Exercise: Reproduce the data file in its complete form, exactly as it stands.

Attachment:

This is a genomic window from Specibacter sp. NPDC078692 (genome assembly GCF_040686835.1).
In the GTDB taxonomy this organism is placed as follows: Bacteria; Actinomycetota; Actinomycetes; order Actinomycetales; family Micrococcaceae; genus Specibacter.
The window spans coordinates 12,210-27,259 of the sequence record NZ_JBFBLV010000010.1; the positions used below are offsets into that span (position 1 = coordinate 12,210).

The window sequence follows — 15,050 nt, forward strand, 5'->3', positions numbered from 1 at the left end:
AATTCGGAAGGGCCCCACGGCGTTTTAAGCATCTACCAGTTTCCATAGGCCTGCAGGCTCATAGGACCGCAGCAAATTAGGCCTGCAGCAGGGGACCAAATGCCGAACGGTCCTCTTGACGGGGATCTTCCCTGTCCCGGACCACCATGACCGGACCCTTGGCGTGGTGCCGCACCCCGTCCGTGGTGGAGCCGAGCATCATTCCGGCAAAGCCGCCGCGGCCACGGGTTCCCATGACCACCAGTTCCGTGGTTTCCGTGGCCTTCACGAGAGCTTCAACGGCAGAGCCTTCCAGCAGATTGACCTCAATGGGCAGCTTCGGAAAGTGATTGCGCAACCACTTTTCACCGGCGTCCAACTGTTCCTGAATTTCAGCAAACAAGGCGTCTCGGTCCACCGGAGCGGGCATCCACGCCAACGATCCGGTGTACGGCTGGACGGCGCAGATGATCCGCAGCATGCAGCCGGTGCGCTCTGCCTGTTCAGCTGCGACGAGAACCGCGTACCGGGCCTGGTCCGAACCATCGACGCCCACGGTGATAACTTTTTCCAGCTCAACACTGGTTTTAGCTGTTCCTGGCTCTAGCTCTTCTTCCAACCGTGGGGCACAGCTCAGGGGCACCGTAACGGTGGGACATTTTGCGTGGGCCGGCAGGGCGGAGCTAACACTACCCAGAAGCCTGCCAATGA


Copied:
This is a genomic window from Specibacter sp. NPDC078692 (genome assembly GCF_040686835.1).
In the GTDB taxonomy this organism is placed as follows: Bacteria; Actinomycetota; Actinomycetes; order Actinomycetales; family Micrococcaceae; genus Specibacter.
The window spans coordinates 12,210-27,259 of the sequence record NZ_JBFBLV010000010.1; the positions used below are offsets into that span (position 1 = coordinate 12,210).

The window sequence follows — 15,050 nt, forward strand, 5'->3', positions numbered from 1 at the left end:
AATTCGGAAGGGCCCCACGGCGTTTTAAGCATCTACCAGTTTCCATAGGCCTGCAGGCTCATAGGACCGCAGCAAATTAGGCCTGCAGCAGGGGACCAAATGCCGAACGGTCCTCTTGACGGGGATCTTCCCTGTCCCGGACCACCATGACCGGACCCTTGGCGTGGTGCCGCACCCCGTCCGTGGTGGAGCCGAGCATCATTCCGGCAAAGCCGCCGCGGCCACGGGTTCCCATGACCACCAGTTCCGTGGTTTCCGTGGCCTTCACGAGAGCTTCAACGGCAGAGCCTTCCAGCAGATTGACCTCAATGGGCAGCTTCGGAAAGTGATTGCGCAACCACTTTTCACCGGCGTCCAACTGTTCCTGAATTTCAGCAAACAAGGCGTCTCGGTCCACCGGAGCGGGCATCCACGCCAACGATCCGGTGTACGGCTGGACGGCGCAGATGATCCGCAGCATGCAGCCGGTGCGCTCTGCCTGTTCAGCTGCGACGAGAACCGCGTACCGGGCCTGGTCCGAACCATCGACGCCCACGGTGATAACTTTTTCCAGCTCAACACTGGTTTTAGCTGTTCCTGGCTCTAGCTCTTCTTCCAACCGTGGGGCACAGCTCAGGGGCACCGTAACGGTGGGACATTTTGCGTGGGCCGGCAGGGCGGAGCTAACACTACCCAGAAGCCTGCCAATGA